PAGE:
The history of the indexes goes back to January 1986 when they began at 100.
During March the world price index rose 6.1% compared with February to reach 341.6.
The NZ price index rose 7.4% to now sit at 254.9.
The world index was 20% higher than March 2020 and the NZ index 4% higher, reflecting the stronger value of the NZD.
Both indexes were lifted by dairy prices, which rose 12.7% in March and which make up 41% of the index weighting.
Dairy prices are high but they have been higher in recent times, during the 2008-09 commodities boom and again in 2013-14 when Fonterra’s record milk price of $8.40/kg was paid.
ANZ agricultural economist Susan Kilsby says the March record values for both commodity indexes were a combination of high prices for dairy, meat, fruit, forest products and aluminium.
None of the major commodities that make up the indexes were at their record highs individually.
She says commodities are leading the global economic recovery and prices may go higher as demand rises in world markets where people are vaccinated against covid-19.
“Demand for higher-value produce, which tends to be consumed in restaurants rather than at home, is expected to lift as lockdown restrictions are reduced,” Kilsby said.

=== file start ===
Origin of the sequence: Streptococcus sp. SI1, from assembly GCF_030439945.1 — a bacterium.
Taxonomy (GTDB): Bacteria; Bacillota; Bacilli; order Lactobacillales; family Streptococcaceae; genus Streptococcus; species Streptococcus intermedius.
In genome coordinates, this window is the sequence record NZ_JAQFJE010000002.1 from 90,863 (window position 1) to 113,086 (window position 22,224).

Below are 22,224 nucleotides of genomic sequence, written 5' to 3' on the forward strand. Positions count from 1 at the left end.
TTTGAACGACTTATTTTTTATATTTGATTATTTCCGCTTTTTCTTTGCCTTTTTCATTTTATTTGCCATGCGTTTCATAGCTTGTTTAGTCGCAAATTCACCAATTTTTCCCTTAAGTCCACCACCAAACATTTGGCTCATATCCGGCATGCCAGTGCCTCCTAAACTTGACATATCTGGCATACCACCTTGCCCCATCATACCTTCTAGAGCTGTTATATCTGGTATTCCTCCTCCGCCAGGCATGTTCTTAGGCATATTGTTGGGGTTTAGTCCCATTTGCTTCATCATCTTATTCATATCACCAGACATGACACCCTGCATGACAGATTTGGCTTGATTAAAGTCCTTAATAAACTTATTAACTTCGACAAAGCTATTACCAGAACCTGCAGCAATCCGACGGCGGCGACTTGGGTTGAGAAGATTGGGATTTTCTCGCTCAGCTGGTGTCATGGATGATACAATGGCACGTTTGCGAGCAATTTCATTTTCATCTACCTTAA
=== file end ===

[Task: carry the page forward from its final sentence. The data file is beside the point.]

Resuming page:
She nominated venison and lamb racks for price recovery as consumer confidence returns.
However, container shortages and disrupted shipping schedules are making it extremely challenging to deliver goods to market on time and in tip-top condition.
“The shipping industry is continuously operating in catch-up mode,” she said.
“There simply are not sufficient ships available to move all the goods around the globe when port turnaround times are extended.”
She says while demand for our exports remains strong, the importers are picking up most of the increased shipping prices.
The shipping situation is fraught for exporters of fresh produce, such as chilled meat and fruit.
“Getting fruit to market this season looks more challenging than last season, when we were operating under Level 4 restrictions,” she said.
The strength in commodity prices is also reflected in the NZD exchange rates and ANZ expects the cross-rate against the US dollar to rise to 77c by the end of the year.
Kilsby also predicted a gradual fall in whole milk powder prices to US$3500/tonne by year-end.
In combination with the NZD strength, that produced her $7.30/kg milk price forecast for the 2022 season.